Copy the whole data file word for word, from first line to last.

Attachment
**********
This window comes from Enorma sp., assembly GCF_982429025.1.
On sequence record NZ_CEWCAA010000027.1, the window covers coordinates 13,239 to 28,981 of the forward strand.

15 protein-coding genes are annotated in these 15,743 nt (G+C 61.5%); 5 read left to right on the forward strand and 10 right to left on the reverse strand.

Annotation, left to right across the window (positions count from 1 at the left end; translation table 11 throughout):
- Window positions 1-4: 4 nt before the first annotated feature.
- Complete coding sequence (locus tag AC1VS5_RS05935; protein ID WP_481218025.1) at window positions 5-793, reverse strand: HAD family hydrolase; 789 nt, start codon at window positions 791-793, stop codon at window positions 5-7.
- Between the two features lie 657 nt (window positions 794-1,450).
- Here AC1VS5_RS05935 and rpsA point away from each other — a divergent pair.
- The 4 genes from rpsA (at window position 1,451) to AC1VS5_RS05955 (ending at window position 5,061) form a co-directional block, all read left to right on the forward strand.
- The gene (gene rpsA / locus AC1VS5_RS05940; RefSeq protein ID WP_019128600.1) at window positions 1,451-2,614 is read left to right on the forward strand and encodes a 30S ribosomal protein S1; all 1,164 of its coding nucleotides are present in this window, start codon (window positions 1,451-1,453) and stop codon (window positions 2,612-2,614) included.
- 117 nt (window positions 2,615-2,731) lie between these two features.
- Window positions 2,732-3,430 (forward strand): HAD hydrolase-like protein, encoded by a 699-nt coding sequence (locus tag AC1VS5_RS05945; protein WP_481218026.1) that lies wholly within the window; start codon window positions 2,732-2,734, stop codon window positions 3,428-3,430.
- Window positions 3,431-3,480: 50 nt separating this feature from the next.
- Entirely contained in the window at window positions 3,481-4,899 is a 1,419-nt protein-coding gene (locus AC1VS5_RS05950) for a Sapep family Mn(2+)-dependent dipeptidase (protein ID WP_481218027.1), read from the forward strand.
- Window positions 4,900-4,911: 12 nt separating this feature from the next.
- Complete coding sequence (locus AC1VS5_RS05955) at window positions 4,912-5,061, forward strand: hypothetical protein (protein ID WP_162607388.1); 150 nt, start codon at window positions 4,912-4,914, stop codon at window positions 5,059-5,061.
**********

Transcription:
This window comes from Enorma sp., assembly GCF_982429025.1.
On sequence record NZ_CEWCAA010000027.1, the window covers coordinates 13,239 to 28,981 of the forward strand.

15 protein-coding genes are annotated in these 15,743 nt (G+C 61.5%); 5 read left to right on the forward strand and 10 right to left on the reverse strand.

Annotation, left to right across the window (positions count from 1 at the left end; translation table 11 throughout):
- Window positions 1-4: 4 nt before the first annotated feature.
- Complete coding sequence (locus tag AC1VS5_RS05935; protein ID WP_481218025.1) at window positions 5-793, reverse strand: HAD family hydrolase; 789 nt, start codon at window positions 791-793, stop codon at window positions 5-7.
- Between the two features lie 657 nt (window positions 794-1,450).
- Here AC1VS5_RS05935 and rpsA point away from each other — a divergent pair.
- The 4 genes from rpsA (at window position 1,451) to AC1VS5_RS05955 (ending at window position 5,061) form a co-directional block, all read left to right on the forward strand.
- The gene (gene rpsA / locus AC1VS5_RS05940; RefSeq protein ID WP_019128600.1) at window positions 1,451-2,614 is read left to right on the forward strand and encodes a 30S ribosomal protein S1; all 1,164 of its coding nucleotides are present in this window, start codon (window positions 1,451-1,453) and stop codon (window positions 2,612-2,614) included.
- 117 nt (window positions 2,615-2,731) lie between these two features.
- Window positions 2,732-3,430 (forward strand): HAD hydrolase-like protein, encoded by a 699-nt coding sequence (locus tag AC1VS5_RS05945; protein WP_481218026.1) that lies wholly within the window; start codon window positions 2,732-2,734, stop codon window positions 3,428-3,430.
- Window positions 3,431-3,480: 50 nt separating this feature from the next.
- Entirely contained in the window at window positions 3,481-4,899 is a 1,419-nt protein-coding gene (locus AC1VS5_RS05950) for a Sapep family Mn(2+)-dependent dipeptidase (protein ID WP_481218027.1), read from the forward strand.
- Window positions 4,900-4,911: 12 nt separating this feature from the next.
- Complete coding sequence (locus AC1VS5_RS05955) at window positions 4,912-5,061, forward strand: hypothetical protein (protein ID WP_162607388.1); 150 nt, start codon at window positions 4,912-4,914, stop codon at window positions 5,059-5,061.